“Whose Caribou Is?” is a question many have pondered when they hear the name Daniel Victor Snaith pops up in song lyrics. The elusive yet brilliant Canadian artist has been called by some, the next Eric Clapton or Neil Young, among others for his work. His musical style has been described as unique and eclectic, yet appealing to a wide variety of fans. This article will discuss some information about this talented young artist from Canada.
Born in Whitby, Ontario, Daniel Victor Snaith was named after his father, a man whose obituaries were published in a local newspaper. His father had been a successful wood cutter before he decided to pursue a musical career, playing both the mandolin and harmonica, and a mandolin and acoustic guitar. As he grew, his musical interests took him all over North America, especially in Los Angeles, where he was involved in the folk revival movement along with fellow guitarists. Among his more popular songs are “My Sweet Lord,” “Cocaine” and “Don’t Take Me Alive.” He has also made a number of guest appearances on TV’s “Fantasy Island” and “The Dead Zone.”
A devoted fan of Canadian folk artists, Snaith created several albums of traditional folk music. Among them is his self-titled debut album, which featured prominent members of the Royal Canadian Ballet and the Ontario Philharmonic Orchestra. He is best known, however, for his guitar work. He has covered tunes by artists such as Jimmy Page, Eric Clapton, Dusty Springfield, Bruce Springsteen and many others. He has also recorded songs with numerous other artists, including the Beach Boys, Fleetwood Mac and Kris Allen.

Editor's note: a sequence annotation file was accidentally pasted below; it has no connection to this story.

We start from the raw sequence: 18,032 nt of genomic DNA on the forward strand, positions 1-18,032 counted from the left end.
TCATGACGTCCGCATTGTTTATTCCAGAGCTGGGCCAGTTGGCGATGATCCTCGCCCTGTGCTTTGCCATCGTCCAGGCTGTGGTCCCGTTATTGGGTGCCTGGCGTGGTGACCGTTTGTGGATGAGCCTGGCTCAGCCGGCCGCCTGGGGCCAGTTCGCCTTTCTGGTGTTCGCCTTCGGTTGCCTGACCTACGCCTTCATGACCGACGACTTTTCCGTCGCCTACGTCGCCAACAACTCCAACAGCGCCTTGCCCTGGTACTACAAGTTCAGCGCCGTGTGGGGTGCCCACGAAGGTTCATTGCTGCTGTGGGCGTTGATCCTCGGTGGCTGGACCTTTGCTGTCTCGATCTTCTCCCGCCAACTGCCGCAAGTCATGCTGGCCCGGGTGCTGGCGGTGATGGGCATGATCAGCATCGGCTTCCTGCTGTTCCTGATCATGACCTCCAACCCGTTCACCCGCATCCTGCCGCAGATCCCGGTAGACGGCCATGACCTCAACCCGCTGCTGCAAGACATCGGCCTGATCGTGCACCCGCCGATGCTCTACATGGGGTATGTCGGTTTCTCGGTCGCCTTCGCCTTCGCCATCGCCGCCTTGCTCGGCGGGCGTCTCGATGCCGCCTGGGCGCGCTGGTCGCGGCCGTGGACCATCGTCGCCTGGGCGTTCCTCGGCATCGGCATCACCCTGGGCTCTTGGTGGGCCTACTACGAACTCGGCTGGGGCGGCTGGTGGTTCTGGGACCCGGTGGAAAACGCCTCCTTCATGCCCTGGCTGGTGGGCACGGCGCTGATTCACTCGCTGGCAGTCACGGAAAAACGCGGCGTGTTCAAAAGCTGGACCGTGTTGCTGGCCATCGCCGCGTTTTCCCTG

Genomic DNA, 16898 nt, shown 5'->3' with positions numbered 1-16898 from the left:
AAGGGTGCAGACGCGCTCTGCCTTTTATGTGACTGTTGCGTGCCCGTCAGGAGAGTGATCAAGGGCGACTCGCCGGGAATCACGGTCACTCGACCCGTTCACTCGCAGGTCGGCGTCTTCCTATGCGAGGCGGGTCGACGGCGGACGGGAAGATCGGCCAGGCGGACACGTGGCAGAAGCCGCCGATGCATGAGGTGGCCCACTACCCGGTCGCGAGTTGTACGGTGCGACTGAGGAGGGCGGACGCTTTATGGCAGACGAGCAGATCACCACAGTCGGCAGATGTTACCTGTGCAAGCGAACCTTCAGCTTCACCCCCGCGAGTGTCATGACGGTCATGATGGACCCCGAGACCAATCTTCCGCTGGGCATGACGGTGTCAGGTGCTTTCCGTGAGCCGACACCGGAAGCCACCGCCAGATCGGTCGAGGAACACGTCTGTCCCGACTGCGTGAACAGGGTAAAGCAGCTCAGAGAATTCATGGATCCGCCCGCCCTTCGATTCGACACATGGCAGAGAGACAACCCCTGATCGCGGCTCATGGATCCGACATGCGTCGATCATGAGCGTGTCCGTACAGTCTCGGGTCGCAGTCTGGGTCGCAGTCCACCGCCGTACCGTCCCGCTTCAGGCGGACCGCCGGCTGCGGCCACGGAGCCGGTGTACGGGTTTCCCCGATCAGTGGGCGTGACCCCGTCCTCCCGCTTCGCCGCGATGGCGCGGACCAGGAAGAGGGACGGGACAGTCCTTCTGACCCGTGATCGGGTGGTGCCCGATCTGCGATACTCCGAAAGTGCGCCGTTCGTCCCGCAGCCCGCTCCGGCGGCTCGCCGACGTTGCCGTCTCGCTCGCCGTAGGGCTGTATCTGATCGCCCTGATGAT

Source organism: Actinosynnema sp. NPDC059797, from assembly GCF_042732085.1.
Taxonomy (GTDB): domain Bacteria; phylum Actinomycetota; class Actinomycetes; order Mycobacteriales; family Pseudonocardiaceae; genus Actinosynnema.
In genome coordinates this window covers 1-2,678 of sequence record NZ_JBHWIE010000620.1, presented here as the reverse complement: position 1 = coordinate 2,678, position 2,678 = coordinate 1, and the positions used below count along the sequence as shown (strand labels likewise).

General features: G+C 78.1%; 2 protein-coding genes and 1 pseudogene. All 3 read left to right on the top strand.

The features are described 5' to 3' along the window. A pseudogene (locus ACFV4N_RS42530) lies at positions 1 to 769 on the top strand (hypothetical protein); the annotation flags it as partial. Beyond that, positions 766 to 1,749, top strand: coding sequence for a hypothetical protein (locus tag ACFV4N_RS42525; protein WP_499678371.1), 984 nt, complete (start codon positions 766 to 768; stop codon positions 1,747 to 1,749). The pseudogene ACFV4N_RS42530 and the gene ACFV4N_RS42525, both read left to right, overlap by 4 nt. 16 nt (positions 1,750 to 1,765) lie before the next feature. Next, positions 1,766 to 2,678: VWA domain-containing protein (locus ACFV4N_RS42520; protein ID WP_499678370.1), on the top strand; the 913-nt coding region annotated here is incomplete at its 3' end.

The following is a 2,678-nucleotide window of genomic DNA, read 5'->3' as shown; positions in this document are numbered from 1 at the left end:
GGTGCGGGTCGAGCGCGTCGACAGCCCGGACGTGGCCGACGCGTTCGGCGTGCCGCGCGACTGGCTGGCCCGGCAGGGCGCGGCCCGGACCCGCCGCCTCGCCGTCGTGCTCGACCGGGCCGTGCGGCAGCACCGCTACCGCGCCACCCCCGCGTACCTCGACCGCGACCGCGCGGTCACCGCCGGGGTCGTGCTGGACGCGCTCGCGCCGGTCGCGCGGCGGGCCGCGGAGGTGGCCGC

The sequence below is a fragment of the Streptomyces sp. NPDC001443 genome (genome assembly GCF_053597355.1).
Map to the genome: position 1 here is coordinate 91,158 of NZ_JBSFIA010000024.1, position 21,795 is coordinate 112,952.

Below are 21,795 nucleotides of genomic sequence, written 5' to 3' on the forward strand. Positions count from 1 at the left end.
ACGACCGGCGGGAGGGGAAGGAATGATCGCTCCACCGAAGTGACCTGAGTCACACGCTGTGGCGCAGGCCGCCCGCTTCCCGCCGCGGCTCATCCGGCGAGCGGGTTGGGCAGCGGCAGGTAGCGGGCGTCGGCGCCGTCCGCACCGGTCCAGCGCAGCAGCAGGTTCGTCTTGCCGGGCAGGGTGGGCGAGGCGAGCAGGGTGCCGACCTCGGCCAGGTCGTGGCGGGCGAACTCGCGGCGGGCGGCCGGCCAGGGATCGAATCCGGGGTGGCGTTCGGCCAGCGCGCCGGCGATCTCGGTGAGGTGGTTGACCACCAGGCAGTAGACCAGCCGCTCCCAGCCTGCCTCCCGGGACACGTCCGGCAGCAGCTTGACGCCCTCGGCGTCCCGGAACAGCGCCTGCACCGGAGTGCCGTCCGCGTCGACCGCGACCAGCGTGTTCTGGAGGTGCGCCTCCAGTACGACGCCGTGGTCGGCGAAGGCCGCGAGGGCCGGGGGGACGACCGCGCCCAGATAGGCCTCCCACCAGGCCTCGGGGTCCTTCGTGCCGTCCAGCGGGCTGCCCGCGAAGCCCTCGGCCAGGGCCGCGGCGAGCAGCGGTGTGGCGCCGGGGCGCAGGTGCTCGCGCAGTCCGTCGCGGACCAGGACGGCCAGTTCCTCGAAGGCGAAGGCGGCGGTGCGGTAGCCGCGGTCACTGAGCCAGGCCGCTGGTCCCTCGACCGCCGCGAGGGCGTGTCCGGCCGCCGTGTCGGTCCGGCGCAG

As an individual, Snaith has tried out several musical styles, most notably acoustic folk and country. He has recorded tracks with The Tragically Hip, Peter Yngwiek, Boz Scaggs, Merle Travis and Johnny Jenkins. His musical interests have spanned various musical genres, but his true love is the blues. In fact, he has recorded dozens of blues covers. Snaith’s guitar style is similar to that of Merle Travis, with clean fingering and a tendency to use a low tuner.
No list of Snaith songs would be complete without a mention of his duet with John Martyn on who is caribou; a song which earned him a place in the Rock and Roll Hall of Fame. It is perhaps his most well-known duet. The instrumental piece is the work of award-winning musician and keyboard player Glen Campbell, who died in a plane crash last March. The haunting beauty of the original recording has made many guitar fans across the globe eager to hear what he can contribute to their playing. It is a fitting tribute to a man who inspired thousands with his delicate guitar work.
One of Snaith’s more memorable songs is Can’t Take My Eyes off You. As the title suggests, the song tells of an affair between a man and woman. Though it involves two lovers, it remains a love story instead of a cheating story. Snaith’s voice is warm and dreamy, reminiscent of an older woman’s caress. With the piano chords, horn, nylon strings and harmonious vocals, this song makes a strong case for why one should stay young, do not let age tear your spirit away from your dreams.